It wasn't all wonderful, though.  Yesterday was also what would've been Conner's second birthday, so I was a bit melancholy all day.  Dylan turns two on Monday, and we haven't planned a birthday party or even bought any presents yet.  I seemed to be having a hard time getting around to it.  I think the truth is that, though not entirely consciously, I've been avoiding it.  It just doesn't quite seem right to be planning a birthday just for Dylan--it feels incomplete.  So it'll probably be another week before we get around to doing cake and ice cream for him, which is fine since he won't know the difference.  No matter how good the day got, I couldn't ever quite get it out of my mind.  And I hope that for my son's sake I can eventually get to a point where I can celebrate his birthday without grief.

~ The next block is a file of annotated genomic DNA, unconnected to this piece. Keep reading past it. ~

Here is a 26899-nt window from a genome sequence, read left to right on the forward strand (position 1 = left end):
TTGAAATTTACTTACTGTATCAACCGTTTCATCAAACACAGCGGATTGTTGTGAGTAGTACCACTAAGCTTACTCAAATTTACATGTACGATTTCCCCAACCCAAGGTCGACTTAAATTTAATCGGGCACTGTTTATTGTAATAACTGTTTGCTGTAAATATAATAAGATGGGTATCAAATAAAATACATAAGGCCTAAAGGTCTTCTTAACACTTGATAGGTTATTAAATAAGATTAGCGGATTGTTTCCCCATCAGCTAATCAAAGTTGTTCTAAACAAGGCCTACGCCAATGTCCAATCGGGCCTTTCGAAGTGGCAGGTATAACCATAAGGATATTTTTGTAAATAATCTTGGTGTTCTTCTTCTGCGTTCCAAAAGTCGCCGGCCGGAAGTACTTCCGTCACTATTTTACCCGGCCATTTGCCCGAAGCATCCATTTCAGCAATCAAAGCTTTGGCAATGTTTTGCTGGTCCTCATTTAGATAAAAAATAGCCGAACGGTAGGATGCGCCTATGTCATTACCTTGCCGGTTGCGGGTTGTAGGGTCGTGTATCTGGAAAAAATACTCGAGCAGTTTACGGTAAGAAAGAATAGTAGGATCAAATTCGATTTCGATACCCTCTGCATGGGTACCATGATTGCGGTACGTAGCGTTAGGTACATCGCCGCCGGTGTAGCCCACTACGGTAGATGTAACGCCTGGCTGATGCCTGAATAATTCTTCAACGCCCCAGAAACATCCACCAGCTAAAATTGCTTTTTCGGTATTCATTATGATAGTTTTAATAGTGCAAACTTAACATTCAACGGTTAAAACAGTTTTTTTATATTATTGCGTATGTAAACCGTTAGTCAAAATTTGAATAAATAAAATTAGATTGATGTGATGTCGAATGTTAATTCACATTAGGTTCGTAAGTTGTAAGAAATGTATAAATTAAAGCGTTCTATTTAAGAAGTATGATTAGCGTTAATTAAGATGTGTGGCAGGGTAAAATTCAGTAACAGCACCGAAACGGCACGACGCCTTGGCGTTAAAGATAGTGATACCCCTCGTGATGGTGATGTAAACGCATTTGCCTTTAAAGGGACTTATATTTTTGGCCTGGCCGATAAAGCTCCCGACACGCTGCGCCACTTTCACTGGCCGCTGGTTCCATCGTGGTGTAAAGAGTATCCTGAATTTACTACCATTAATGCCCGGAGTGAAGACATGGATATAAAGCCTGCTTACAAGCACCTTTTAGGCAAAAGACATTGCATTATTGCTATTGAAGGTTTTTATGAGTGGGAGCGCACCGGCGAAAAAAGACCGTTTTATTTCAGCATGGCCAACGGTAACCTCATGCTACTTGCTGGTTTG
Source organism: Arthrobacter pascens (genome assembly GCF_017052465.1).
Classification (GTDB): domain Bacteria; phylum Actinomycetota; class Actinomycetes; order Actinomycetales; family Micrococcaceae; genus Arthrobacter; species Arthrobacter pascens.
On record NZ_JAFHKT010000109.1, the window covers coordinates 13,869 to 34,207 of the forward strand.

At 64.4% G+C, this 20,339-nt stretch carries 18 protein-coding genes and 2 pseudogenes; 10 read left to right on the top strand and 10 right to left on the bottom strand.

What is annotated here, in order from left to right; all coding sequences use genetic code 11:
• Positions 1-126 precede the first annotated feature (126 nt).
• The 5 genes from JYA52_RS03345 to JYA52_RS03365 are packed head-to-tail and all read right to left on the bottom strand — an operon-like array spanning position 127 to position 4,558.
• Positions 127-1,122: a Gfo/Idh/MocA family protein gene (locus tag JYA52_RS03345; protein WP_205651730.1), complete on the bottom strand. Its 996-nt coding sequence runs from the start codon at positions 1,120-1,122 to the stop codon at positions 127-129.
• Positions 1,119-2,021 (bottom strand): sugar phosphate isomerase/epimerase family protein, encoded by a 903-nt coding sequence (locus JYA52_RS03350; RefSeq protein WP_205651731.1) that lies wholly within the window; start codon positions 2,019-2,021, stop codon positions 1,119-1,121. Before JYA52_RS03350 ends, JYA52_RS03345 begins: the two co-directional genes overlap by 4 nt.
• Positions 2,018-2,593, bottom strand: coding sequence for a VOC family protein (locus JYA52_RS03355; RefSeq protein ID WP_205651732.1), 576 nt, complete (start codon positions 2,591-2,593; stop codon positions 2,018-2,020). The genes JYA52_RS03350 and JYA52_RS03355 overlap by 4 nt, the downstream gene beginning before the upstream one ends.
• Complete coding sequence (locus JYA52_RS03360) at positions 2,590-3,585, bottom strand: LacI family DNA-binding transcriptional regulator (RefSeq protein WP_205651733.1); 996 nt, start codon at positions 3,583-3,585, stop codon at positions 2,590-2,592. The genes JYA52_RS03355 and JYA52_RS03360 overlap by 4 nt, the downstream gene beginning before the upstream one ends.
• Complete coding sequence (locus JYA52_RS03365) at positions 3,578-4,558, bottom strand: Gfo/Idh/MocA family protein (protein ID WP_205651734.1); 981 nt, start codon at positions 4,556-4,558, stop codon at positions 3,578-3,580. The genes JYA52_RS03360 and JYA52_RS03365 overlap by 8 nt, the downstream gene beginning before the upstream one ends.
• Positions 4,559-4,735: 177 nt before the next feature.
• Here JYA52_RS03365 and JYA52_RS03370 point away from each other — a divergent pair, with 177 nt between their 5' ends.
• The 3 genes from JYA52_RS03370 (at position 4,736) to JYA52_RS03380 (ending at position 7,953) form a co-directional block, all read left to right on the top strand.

On the drive home from Angie's, I had a pretty light-hearted moment.  The windows were down with the wind blowing through the car, the sun was shining and I had Tom Petty blaring through the stereo.  Whenever that set of circumstances comes together, I'm suddenly in my old car driving too fast down Hillside road with a cloud of dust behind me; or in the back of a convertible on Kam Highway with my feet hanging over the side, watching the sun pass through the palm trees.  And life is good.

This time it wasn't a dirt road in Montana or a two lane highway on the north shore of Oahu--it was the driver's seat in a Honda Accord with two kids in the backseat.  The feeling was the same, though;  heartaches and all, life is still good.  As a matter of fact, its better than ever.

Wednesday, February 13, 2008

The Valentine's Post